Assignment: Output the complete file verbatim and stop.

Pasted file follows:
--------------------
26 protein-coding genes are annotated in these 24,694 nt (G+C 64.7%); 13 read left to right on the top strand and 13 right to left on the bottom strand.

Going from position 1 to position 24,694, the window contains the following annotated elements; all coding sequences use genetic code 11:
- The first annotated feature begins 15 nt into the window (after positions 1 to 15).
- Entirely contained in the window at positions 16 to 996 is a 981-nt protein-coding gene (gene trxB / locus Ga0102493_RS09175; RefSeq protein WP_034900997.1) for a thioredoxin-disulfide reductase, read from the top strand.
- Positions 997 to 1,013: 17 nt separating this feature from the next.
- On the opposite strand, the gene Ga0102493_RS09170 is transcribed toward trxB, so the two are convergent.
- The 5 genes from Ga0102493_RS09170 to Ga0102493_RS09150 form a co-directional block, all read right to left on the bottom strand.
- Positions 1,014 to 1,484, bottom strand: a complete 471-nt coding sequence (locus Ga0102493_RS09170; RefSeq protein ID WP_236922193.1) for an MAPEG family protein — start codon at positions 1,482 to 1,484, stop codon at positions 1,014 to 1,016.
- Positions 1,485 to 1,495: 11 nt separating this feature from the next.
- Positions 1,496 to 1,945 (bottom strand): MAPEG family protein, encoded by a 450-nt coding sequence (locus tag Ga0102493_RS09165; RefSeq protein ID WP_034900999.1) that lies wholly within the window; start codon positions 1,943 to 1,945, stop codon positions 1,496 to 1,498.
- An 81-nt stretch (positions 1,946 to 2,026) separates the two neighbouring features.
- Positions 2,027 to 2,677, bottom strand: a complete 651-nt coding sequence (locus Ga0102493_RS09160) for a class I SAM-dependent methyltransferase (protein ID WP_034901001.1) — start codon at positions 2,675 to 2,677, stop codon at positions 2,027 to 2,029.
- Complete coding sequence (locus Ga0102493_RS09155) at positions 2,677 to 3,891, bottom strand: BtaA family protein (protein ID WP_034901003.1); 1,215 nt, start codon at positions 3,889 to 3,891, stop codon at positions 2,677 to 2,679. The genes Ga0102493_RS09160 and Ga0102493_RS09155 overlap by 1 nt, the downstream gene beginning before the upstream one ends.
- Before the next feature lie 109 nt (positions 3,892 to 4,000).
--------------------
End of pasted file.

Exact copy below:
26 protein-coding genes are annotated in these 24,694 nt (G+C 64.7%); 13 read left to right on the top strand and 13 right to left on the bottom strand.

Going from position 1 to position 24,694, the window contains the following annotated elements; all coding sequences use genetic code 11:
- The first annotated feature begins 15 nt into the window (after positions 1 to 15).
- Entirely contained in the window at positions 16 to 996 is a 981-nt protein-coding gene (gene trxB / locus Ga0102493_RS09175; RefSeq protein WP_034900997.1) for a thioredoxin-disulfide reductase, read from the top strand.
- Positions 997 to 1,013: 17 nt separating this feature from the next.
- On the opposite strand, the gene Ga0102493_RS09170 is transcribed toward trxB, so the two are convergent.
- The 5 genes from Ga0102493_RS09170 to Ga0102493_RS09150 form a co-directional block, all read right to left on the bottom strand.
- Positions 1,014 to 1,484, bottom strand: a complete 471-nt coding sequence (locus Ga0102493_RS09170; RefSeq protein ID WP_236922193.1) for an MAPEG family protein — start codon at positions 1,482 to 1,484, stop codon at positions 1,014 to 1,016.
- Positions 1,485 to 1,495: 11 nt separating this feature from the next.
- Positions 1,496 to 1,945 (bottom strand): MAPEG family protein, encoded by a 450-nt coding sequence (locus tag Ga0102493_RS09165; RefSeq protein ID WP_034900999.1) that lies wholly within the window; start codon positions 1,943 to 1,945, stop codon positions 1,496 to 1,498.
- An 81-nt stretch (positions 1,946 to 2,026) separates the two neighbouring features.
- Positions 2,027 to 2,677, bottom strand: a complete 651-nt coding sequence (locus Ga0102493_RS09160) for a class I SAM-dependent methyltransferase (protein ID WP_034901001.1) — start codon at positions 2,675 to 2,677, stop codon at positions 2,027 to 2,029.
- Complete coding sequence (locus Ga0102493_RS09155) at positions 2,677 to 3,891, bottom strand: BtaA family protein (protein ID WP_034901003.1); 1,215 nt, start codon at positions 3,889 to 3,891, stop codon at positions 2,677 to 2,679. The genes Ga0102493_RS09160 and Ga0102493_RS09155 overlap by 1 nt, the downstream gene beginning before the upstream one ends.
- Before the next feature lie 109 nt (positions 3,892 to 4,000).